Skip Navigation

News Release

Oregon snowpack report leaves much to be desired in most of state


News Release: 2019-02-013

Scott Oviatt, Snow Survey Supervisory Hydrologist

Julie Koeberle, Snow Survey Hydrologist

PORTLAND, Ore. - (Feb. 8, 2019) - A generally warm and dry January left most of the state with below normal snowpack. Snow in western and central Oregon is currently 50-70 percent of normal. Eastern Oregon has fared better with snow conditions ranging from 80-100 percent of normal for this time of year. This according to the February Water Supply Outlook Report released by the USDA Natural Resources Conservation Service.

Western Oregon has been the driest region in the state so far this winter, which when combined with generally warmer mountain temperatures has resulted in snowpack accumulation well below normal amounts leading into February. This trend lines up with NOAA’s three-month long-range forecast which predicts warmer than normal temperatures and lower than normal precipitation.

“While a few more months of winter means there is still time for snowpack conditions to improve, a full snowpack recovery throughout the entire state is unlikely,” said Scott Oviatt, Snow Survey supervisory hydrologist.

Based on current conditions and long-range weather forecasts, water supplies may be limited this summer across Oregon. Water users should be aware that nearly 75 percent of the state is currently listed in a severe or extreme drought status by the National Drought Monitor.

Map of Oregon snow water equivalent by basin.

Snowy mix

Warmer temperatures and variable precipitation patterns have resulted in complex snowpack conditions across the state. Western Oregon’s winter weather has been elusive. Rain fell at times when it should have been snowing, and the season has been unusually dry. Western Oregon’s snow ranges from 51 percent of normal in the Willamette basin to 60 percent of normal in the Rogue and Umpqua basins.

Snow conditions improve moving eastward. Most basins in eastern Oregon are slightly below to near normal. The highest snowpack in the state is in the Umatilla, Walla Walla, and Willow basins at 102 percent of normal.

It’s important to note while snowpack levels are quite low in many parts of the state, they have been lower during this time of year. Last year at this time, all snow measuring sites in the state were below normal, and most of southern Oregon snowpack was below 50 percent of normal.

River in the sky

A mid-month “atmospheric river” in January brought significant precipitation to southern Oregon (90-100 percent of average). Conversely, northern and central Oregon were exceptionally dry.

The Hood, Sandy, and Lower Deschutes basins were the driest in the state at 53 percent of average. Elsewhere January precipitation was 70-80 percent of average.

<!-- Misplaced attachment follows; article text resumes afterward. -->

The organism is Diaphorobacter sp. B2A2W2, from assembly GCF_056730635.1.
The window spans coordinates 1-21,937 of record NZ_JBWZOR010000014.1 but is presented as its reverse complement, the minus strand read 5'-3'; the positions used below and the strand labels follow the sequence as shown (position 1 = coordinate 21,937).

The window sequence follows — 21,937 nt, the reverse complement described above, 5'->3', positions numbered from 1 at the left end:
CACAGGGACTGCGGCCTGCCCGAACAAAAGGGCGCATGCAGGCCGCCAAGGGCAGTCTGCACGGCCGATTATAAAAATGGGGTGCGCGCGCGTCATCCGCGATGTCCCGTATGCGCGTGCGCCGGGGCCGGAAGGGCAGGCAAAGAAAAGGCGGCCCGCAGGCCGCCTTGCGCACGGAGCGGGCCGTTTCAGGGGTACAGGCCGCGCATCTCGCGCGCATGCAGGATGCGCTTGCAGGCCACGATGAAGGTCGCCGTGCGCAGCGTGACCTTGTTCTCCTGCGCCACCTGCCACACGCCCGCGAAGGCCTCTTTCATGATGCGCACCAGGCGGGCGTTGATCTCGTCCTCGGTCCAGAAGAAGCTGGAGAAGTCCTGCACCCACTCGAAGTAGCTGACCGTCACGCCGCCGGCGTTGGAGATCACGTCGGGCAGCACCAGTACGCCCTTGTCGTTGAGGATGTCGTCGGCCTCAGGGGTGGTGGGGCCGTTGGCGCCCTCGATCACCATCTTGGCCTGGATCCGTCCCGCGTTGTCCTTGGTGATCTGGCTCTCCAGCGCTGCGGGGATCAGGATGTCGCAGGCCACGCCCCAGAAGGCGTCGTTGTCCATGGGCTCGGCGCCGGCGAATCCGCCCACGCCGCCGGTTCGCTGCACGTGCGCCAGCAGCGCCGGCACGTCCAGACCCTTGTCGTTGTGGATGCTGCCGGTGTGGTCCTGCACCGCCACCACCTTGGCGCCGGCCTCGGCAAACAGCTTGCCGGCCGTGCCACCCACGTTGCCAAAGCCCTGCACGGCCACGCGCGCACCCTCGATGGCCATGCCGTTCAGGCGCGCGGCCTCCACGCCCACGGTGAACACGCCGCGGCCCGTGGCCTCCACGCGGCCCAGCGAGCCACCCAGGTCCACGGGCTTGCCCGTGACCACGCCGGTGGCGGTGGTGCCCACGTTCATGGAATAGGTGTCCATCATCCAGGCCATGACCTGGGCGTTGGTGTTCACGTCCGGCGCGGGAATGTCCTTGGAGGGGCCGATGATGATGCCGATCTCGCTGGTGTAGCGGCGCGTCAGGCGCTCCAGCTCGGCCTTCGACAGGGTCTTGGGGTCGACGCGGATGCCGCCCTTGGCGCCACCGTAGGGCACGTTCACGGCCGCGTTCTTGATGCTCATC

Although January precipitation was near normal in southern Oregon, all basins in the state are below average in terms of seasonal precipitation. Most of the state has seen between 75-85 percent of normal precipitation since the water year began on Oct. 1.

Streams and storage

Most of Oregon’s major irrigation reservoirs are storing below average amounts of water as of the end of January. The Grande Ronde, Powder, Burnt, and Imnaha basins have the lowest storage at 63% of average. Willamette basin reservoirs have the highest storage at 93 percent of average, collectively.

Based on the current precipitation and snowpack conditions, streamflow forecasts are also leaning towards below average volumes this summer. Western and central Oregon’s summer streamflow forecasts are expected to be below normal, ranging from 70-90 percent of average this summer. These forecasts are not as low as current snow conditions might suggest because streamflows in these regions are often bolstered by rainfall this time of year.

Eastern Oregon streamflow forecasts predict summer volumes ranging from 60-100 percent of normal.

For a basin-by-basin streamflow forecast and guidance on interpreting streamflow forecasts, water users should review the February Water Supply Outlook Report.

About snow survey

The NRCS Snow Survey is the federal program that measures snow and provides streamflow forecasts and snowpack data for communities, water managers and recreationalists across the West. In Oregon, snow measurements are collected from 81 SNOTEL sites, 42 manually measured snow courses, and 26 aerial markers. Water and snowpack information for all SNOTEL sites nationwide is available on the Snow Survey website in a variety of formats. The reports are updated every hour and are available at:

NRCS publishes six monthly Oregon Water Supply Outlook Reports between Jan. 1 and June 1 every year. To regularly receive this information as an email announcement, visit the Oregon NRCS Snow Survey website and click the “email updates” icon to subscribe.